Open Access

OCTAD-S: digital fast Fourier transform spectrometers by FPGA

Earth, Planets and Space201769:95

Received: 31 October 2016

Accepted: 6 July 2017

Published: 11 July 2017


We have developed a digital fast Fourier transform spectrometer made of an analog-to-digital converter (ADC) and a field-programmable gate array (FPGA). The base instrument has independent ADC and FPGA modules, which allow us to implement different spectrometers in a relatively easy manner. Two types of spectrometers have been instrumented: one with 4.096 GS/s sampling speed and 2048 frequency channels and the other with 2.048 GS/s sampling speed and 32,768 frequency channels. The signal processing in these spectrometers has no dead time, and the accumulated spectra are recorded in external media every 8 ms. A direct sampling spectroscopy up to 8 GHz is achieved by a microwave track-and-hold circuit, which can reduce the analog receiver in front of the spectrometer. Highly stable spectroscopy with a wide dynamic range was demonstrated in a series of laboratory experiments and test observations of solar radio bursts.


Instrumentation Digital devices Spectrometer signal processing FPGA Radio astronomy


Spectroscopy has been an important measurement method for science since a long time. It has been widely used in astronomy, space science, and geophysical sciences, e.g., the solar and planetary radio bursts observed in the deci- to decameter range (e.g., McLean and Labrum 1985), and the molecular lines from the astronomical object mainly in the microwave to far-infrared wavelength range using the heterodyne technique (e.g., Weinreb et al. 1963).

As the needs for spectroscopy have increased, spectroscopy techniques and spectrometers have been improved. Radio spectroscopy has enabled a filter bank technique that employs an array of analog band-pass filters. The number of frequency channels of their spectra is limited by the number of band-pass filters. Frequency-sweep or frequency-agile-type spectrum analyzers, in which the frequency of the local oscillator is swept or changed sequentially, have also been commonly used, while usually the sensitivities of their spectra are limited because the accumulation time of each frequency channel is much shorter than the sweep time. Acousto-optical spectrometers (AOS), which utilize diffraction of light, have been used mainly for heterodyne observations in the high-frequency range. However, this technique has limitations of dynamic range and stability.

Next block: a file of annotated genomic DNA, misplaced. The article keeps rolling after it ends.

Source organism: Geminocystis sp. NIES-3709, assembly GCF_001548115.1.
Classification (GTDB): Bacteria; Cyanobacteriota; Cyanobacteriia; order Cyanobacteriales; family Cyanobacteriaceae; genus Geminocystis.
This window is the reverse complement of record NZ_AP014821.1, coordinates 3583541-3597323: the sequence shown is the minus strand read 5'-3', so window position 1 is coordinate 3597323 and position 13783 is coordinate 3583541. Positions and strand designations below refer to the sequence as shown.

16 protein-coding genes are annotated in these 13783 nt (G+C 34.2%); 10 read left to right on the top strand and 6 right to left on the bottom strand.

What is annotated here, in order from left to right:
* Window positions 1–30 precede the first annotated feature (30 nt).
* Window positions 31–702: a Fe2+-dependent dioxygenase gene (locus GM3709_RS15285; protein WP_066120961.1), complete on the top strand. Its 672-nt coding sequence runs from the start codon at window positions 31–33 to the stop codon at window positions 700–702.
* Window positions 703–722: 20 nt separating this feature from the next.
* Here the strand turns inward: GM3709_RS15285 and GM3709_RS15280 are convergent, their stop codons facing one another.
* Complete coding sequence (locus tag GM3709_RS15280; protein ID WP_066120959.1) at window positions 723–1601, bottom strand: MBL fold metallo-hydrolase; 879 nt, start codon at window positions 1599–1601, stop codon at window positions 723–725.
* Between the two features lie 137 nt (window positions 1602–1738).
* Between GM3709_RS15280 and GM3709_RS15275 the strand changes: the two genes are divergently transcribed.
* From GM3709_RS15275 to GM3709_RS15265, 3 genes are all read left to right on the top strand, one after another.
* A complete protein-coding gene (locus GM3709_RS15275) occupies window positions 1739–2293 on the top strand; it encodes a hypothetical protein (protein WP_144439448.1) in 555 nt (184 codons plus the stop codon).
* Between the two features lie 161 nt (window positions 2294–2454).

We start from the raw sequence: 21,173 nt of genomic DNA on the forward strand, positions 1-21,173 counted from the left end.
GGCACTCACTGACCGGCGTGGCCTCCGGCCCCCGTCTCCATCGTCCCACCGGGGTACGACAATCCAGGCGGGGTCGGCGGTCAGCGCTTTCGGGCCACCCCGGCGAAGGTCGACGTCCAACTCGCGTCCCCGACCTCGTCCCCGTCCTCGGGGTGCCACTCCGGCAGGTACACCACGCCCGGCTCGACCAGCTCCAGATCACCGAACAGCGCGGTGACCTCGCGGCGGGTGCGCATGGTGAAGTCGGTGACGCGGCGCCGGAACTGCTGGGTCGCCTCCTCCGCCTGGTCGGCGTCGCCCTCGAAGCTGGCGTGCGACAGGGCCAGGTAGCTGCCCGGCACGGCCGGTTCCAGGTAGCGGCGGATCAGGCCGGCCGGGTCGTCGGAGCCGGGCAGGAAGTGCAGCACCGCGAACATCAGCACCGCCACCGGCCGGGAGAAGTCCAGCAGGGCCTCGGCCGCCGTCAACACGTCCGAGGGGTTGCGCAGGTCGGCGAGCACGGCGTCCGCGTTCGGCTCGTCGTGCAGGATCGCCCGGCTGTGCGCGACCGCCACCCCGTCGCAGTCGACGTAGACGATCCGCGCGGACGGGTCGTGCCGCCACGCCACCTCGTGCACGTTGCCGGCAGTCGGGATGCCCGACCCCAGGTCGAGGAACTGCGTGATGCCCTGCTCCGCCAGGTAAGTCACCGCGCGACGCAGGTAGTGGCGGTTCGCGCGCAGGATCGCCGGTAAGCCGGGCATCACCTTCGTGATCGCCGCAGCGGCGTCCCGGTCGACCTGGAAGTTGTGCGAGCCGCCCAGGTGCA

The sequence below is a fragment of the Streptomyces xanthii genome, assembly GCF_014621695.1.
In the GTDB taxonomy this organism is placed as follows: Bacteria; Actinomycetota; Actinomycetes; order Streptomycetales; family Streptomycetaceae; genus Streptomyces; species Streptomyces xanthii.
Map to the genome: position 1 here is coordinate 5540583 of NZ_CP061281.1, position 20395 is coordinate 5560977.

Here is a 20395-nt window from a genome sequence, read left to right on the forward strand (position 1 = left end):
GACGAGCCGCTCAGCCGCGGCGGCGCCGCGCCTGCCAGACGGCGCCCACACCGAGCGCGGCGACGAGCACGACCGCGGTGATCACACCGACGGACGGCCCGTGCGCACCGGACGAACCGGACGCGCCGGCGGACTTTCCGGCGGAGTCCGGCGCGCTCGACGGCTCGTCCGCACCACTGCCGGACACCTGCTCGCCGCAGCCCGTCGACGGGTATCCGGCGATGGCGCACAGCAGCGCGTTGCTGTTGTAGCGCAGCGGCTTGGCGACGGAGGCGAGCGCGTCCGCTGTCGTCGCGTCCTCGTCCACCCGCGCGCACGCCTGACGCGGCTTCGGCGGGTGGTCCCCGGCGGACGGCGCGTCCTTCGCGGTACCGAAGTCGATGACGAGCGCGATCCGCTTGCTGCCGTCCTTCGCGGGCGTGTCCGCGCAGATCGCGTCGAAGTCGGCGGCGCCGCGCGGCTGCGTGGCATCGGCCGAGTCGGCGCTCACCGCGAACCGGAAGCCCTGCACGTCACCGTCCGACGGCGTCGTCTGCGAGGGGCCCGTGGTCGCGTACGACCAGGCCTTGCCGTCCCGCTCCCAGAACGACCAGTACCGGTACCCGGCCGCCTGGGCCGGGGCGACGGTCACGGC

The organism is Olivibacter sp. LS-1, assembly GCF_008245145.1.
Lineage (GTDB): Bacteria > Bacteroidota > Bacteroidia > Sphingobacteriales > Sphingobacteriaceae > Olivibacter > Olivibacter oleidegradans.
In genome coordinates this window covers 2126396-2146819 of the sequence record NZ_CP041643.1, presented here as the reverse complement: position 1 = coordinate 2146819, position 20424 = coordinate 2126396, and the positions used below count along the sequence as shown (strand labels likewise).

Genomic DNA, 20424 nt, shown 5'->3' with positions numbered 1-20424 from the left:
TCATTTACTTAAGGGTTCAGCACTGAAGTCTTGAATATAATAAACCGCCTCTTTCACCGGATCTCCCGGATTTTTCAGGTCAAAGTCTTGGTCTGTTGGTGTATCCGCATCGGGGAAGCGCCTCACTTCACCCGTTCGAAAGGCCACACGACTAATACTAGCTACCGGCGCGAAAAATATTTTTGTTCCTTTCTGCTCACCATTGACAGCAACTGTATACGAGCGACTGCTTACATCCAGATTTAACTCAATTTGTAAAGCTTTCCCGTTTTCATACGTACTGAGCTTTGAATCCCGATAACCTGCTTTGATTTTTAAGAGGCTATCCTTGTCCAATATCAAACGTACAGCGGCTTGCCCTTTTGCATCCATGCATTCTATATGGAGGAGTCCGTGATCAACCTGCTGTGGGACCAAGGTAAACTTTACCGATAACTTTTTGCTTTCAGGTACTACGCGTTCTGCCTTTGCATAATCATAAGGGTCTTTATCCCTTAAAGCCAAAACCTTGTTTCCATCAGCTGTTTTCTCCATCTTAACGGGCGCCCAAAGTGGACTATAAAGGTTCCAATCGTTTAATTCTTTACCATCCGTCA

Digital technology has dramatically improved radio spectroscopy, and many digital spectrometers have been developed. In the digital spectrometer, the analog signal is digitized by analog-to-digital converters (ADCs) and converted to spectra by digital signal processing, which provides stable spectroscopy. Traditional digital spectrometers were of an autocorrelation type in which the digitized signal was first autocorrelated by a customer specific chip and then Fourier transformed (Belgacem et al. 2004). Recently, fast Fourier transform (FFT)-type spectrometers have become more common. In this type of spectrometer, the digitized signal is first fast Fourier transformed, and then, it is squared to form a power spectrum. This FFT-type digital spectroscopy can reduce the amount of necessary calculations, especially for a spectrum with a large number of frequency channels. Several digital FFT spectrometers have been developed for radio astronomy (e.g., Benz et al. 2005; Klein et al. 2006, 2012; Kamazaki et al. 2012). These spectrometers are used in various radio telescopes (e.g., Heyminck et al. 2012; Iwai et al. 2012).